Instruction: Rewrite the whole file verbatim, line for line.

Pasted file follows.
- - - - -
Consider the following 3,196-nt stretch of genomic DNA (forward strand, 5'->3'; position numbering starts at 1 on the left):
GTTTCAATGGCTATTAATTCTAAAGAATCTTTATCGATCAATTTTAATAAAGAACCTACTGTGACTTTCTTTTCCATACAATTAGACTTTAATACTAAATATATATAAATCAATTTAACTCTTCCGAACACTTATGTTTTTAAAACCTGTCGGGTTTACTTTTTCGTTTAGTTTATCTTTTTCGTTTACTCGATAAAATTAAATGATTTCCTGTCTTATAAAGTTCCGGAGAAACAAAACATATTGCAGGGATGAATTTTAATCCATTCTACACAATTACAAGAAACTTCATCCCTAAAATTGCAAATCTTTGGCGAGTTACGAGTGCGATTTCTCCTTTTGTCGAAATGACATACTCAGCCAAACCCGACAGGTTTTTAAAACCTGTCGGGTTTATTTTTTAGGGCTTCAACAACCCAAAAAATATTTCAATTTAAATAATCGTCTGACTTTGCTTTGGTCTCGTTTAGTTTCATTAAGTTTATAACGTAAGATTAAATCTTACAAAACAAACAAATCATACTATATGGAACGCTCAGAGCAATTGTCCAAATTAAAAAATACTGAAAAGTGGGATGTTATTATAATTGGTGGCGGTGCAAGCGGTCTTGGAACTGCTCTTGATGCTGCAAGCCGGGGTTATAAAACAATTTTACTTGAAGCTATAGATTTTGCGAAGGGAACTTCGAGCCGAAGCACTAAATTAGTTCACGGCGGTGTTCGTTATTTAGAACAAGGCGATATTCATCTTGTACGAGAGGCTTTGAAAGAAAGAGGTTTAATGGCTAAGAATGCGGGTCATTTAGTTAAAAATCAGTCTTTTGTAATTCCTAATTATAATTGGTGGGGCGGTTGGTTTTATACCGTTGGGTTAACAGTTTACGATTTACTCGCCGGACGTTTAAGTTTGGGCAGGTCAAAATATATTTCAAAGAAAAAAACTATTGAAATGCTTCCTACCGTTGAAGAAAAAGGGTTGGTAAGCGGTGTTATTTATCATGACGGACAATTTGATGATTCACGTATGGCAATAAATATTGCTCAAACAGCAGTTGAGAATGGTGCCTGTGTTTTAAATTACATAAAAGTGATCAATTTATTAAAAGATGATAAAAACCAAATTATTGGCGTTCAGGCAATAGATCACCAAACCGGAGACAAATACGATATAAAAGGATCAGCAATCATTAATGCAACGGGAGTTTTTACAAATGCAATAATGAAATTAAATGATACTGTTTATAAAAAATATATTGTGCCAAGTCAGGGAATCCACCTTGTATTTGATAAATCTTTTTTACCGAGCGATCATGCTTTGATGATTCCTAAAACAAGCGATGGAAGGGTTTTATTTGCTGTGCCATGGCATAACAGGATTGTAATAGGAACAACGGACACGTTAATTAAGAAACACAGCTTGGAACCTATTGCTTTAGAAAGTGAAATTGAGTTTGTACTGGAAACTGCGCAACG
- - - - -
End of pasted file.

Consider the following 3,196-nt stretch of genomic DNA (forward strand, 5'->3'; position numbering starts at 1 on the left):
GTTTCAATGGCTATTAATTCTAAAGAATCTTTATCGATCAATTTTAATAAAGAACCTACTGTGACTTTCTTTTCCATACAATTAGACTTTAATACTAAATATATATAAATCAATTTAACTCTTCCGAACACTTATGTTTTTAAAACCTGTCGGGTTTACTTTTTCGTTTAGTTTATCTTTTTCGTTTACTCGATAAAATTAAATGATTTCCTGTCTTATAAAGTTCCGGAGAAACAAAACATATTGCAGGGATGAATTTTAATCCATTCTACACAATTACAAGAAACTTCATCCCTAAAATTGCAAATCTTTGGCGAGTTACGAGTGCGATTTCTCCTTTTGTCGAAATGACATACTCAGCCAAACCCGACAGGTTTTTAAAACCTGTCGGGTTTATTTTTTAGGGCTTCAACAACCCAAAAAATATTTCAATTTAAATAATCGTCTGACTTTGCTTTGGTCTCGTTTAGTTTCATTAAGTTTATAACGTAAGATTAAATCTTACAAAACAAACAAATCATACTATATGGAACGCTCAGAGCAATTGTCCAAATTAAAAAATACTGAAAAGTGGGATGTTATTATAATTGGTGGCGGTGCAAGCGGTCTTGGAACTGCTCTTGATGCTGCAAGCCGGGGTTATAAAACAATTTTACTTGAAGCTATAGATTTTGCGAAGGGAACTTCGAGCCGAAGCACTAAATTAGTTCACGGCGGTGTTCGTTATTTAGAACAAGGCGATATTCATCTTGTACGAGAGGCTTTGAAAGAAAGAGGTTTAATGGCTAAGAATGCGGGTCATTTAGTTAAAAATCAGTCTTTTGTAATTCCTAATTATAATTGGTGGGGCGGTTGGTTTTATACCGTTGGGTTAACAGTTTACGATTTACTCGCCGGACGTTTAAGTTTGGGCAGGTCAAAATATATTTCAAAGAAAAAAACTATTGAAATGCTTCCTACCGTTGAAGAAAAAGGGTTGGTAAGCGGTGTTATTTATCATGACGGACAATTTGATGATTCACGTATGGCAATAAATATTGCTCAAACAGCAGTTGAGAATGGTGCCTGTGTTTTAAATTACATAAAAGTGATCAATTTATTAAAAGATGATAAAAACCAAATTATTGGCGTTCAGGCAATAGATCACCAAACCGGAGACAAATACGATATAAAAGGATCAGCAATCATTAATGCAACGGGAGTTTTTACAAATGCAATAATGAAATTAAATGATACTGTTTATAAAAAATATATTGTGCCAAGTCAGGGAATCCACCTTGTATTTGATAAATCTTTTTTACCGAGCGATCATGCTTTGATGATTCCTAAAACAAGCGATGGAAGGGTTTTATTTGCTGTGCCATGGCATAACAGGATTGTAATAGGAACAACGGACACGTTAATTAAGAAACACAGCTTGGAACCTATTGCTTTAGAAAGTGAAATTGAGTTTGTACTGGAAACTGCGCAACG